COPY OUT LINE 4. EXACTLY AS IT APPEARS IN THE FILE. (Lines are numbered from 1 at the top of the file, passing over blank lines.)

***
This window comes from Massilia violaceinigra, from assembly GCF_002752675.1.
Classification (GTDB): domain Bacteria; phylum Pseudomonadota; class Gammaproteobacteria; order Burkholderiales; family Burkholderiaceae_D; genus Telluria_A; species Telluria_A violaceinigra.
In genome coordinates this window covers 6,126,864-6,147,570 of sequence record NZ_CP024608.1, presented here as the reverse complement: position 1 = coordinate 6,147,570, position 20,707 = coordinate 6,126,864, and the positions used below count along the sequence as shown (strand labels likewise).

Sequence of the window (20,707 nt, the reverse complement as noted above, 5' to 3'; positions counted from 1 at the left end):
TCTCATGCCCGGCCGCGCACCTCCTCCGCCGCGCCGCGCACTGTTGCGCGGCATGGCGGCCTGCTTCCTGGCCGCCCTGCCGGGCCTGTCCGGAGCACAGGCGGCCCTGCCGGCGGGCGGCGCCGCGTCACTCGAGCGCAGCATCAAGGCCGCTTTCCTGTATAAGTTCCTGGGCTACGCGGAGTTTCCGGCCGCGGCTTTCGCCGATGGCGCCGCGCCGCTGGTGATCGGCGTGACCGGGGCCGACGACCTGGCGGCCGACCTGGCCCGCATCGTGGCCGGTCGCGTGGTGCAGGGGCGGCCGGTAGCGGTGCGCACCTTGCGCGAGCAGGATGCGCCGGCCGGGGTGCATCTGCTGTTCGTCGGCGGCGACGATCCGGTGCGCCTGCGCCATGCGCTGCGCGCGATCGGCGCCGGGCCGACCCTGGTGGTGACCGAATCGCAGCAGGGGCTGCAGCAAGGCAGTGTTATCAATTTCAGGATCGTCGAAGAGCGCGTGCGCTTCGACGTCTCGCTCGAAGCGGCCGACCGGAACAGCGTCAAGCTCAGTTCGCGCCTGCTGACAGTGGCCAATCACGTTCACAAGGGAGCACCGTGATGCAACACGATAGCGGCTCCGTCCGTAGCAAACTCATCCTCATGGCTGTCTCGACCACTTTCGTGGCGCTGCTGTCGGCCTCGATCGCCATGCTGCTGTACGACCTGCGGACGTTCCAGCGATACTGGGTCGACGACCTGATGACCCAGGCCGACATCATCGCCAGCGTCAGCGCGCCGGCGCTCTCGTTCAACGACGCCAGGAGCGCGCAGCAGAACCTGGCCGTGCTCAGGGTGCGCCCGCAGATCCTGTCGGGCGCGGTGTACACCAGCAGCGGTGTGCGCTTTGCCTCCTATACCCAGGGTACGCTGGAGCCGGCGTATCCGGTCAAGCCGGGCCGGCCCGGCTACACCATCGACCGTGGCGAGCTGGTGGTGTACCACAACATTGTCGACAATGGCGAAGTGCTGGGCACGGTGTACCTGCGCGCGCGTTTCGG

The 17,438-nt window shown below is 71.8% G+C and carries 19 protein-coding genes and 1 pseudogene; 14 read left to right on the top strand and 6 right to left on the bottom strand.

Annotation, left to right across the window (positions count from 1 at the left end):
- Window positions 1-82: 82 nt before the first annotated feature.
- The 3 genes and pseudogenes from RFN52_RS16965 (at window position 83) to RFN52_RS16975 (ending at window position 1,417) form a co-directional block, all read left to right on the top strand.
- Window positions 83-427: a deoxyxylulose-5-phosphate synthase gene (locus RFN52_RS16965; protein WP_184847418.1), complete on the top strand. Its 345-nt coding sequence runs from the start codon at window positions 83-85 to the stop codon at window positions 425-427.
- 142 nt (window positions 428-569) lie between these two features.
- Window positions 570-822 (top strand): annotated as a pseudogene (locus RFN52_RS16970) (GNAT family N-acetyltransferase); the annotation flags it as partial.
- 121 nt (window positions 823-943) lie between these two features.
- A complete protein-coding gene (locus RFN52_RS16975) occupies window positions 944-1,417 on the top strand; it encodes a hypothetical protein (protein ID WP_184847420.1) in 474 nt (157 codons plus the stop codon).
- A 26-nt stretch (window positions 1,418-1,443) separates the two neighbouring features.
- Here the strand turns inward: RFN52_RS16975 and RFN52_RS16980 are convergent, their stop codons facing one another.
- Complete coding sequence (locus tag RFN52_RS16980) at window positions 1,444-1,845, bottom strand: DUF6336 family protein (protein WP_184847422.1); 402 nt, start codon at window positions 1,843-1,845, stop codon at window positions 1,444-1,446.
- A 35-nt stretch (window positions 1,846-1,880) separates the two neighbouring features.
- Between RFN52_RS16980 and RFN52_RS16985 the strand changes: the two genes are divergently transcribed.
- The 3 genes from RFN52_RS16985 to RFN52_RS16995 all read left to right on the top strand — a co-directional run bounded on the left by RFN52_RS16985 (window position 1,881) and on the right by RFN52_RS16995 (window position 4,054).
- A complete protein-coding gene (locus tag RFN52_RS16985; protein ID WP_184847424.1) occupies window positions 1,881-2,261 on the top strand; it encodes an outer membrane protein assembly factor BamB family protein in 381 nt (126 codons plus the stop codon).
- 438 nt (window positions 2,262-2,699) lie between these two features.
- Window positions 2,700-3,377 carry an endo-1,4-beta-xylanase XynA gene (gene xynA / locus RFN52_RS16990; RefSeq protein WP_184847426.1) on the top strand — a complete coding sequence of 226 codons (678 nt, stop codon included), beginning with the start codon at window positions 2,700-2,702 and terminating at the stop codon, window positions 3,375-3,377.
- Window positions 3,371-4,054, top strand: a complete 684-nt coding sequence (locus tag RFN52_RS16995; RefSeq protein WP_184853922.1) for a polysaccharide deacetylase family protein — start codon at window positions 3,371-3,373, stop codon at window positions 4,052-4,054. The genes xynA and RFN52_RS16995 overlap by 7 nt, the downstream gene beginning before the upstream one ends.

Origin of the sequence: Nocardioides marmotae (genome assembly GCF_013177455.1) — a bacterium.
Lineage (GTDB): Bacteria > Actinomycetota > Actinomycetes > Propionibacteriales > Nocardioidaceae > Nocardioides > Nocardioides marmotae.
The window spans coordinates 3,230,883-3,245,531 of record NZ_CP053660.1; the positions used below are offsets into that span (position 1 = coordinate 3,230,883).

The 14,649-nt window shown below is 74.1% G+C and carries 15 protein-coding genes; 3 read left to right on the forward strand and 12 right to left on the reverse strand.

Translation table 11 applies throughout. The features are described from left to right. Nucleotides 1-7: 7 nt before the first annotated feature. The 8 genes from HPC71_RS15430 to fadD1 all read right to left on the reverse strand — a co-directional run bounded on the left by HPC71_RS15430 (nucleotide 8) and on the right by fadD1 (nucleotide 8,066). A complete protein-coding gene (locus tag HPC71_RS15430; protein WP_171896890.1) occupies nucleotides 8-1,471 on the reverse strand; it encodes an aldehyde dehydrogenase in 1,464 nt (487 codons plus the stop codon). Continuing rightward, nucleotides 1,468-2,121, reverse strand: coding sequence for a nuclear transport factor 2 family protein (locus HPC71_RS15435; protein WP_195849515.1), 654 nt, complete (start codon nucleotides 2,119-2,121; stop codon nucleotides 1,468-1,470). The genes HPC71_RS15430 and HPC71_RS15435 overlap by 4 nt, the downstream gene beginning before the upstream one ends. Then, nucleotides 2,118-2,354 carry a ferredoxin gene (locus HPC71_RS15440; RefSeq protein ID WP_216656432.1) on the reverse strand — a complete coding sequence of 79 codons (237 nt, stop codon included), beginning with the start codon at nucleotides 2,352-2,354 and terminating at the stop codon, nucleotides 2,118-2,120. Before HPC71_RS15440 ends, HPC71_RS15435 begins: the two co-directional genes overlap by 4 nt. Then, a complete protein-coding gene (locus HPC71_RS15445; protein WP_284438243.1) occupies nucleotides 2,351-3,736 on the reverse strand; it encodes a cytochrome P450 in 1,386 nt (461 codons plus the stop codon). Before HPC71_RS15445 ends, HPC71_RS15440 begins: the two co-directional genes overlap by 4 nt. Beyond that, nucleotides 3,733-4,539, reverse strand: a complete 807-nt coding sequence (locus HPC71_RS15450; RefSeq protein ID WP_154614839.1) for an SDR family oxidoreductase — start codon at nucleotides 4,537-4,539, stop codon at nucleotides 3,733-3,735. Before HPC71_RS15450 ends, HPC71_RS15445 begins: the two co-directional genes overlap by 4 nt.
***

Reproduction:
Sequence of the window (20,707 nt, the reverse complement as noted above, 5' to 3'; positions counted from 1 at the left end):